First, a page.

Elvira is travelling through the French countryside with her friend Genevieve, searching for the lost tomb of a medieval murderess and possible vampire, Countess Wandessa. They find a likely site in the castle of Waldemar Daninsky, who invites the women to stay as long as they like. As Waldemar shows Elvira the tomb that supposedly houses the countess, she accidentally causes the vampire to come back to life, hungrier than ever. Daninsky has a hidden secret of his own, but will it be enough to save the two girls from becoming Wandessa’s next victims? —IMDb
León Klimovsky (16 October 1906–8 April 1996) was an Argentine film director.
A trained dentist, born in Buenos Aires, his real passion was always the cinema. He pioneered Argentine cultural movement known as cineclub and financed the first movie theater to show art movies. He also founded Argentina’s first film club in 1929.
After participating as scriptwriter and assistant director of 1944’s Se abre el abismo he filmed his first movie, an adaptation of Fyodor Dostoyevsky’s The Player. From this first phase, it can be also highlighted the adaptations of Alexandre Dumas’ The Count of Monte Cristo and Ernesto Sabato’s The Tunnel.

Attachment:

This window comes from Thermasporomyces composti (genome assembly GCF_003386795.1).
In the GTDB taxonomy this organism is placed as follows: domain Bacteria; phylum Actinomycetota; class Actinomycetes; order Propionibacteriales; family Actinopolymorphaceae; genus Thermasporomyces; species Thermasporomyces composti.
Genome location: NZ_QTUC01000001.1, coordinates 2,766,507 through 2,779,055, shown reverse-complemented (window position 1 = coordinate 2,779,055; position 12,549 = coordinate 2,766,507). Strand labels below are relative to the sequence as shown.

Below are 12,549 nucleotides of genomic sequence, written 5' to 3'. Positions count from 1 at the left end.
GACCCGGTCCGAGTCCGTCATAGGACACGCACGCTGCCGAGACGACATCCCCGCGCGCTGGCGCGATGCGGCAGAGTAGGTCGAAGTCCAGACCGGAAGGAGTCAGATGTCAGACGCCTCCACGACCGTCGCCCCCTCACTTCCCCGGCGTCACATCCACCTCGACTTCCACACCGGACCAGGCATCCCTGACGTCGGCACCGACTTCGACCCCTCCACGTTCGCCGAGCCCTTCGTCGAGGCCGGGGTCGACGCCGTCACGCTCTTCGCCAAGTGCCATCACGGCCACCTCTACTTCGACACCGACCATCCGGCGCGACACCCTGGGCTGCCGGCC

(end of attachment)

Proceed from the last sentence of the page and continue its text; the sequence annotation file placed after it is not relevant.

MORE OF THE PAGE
On the 1950s Klimovsky settled in Spain, where he becomes a “professional” director. He went into spaghetti westerns and so-called exploitation films, filming in Mexico, Italy and Egypt. Perhaps he is best remembered for his contribution to Spain’s horror film genre, beginning with La noche de Walpurgis. León Klimovsky confessed to have… read more
While he was never as great as he thought he was (he viewed himself as an equal to Karloff), Paul Naschy forged his own distinct and lasting image in film. His death unfortunately came without fanfare (most horror fans still don't know his name)... The king of Eurotrash horror, and this is probably his most memorable movie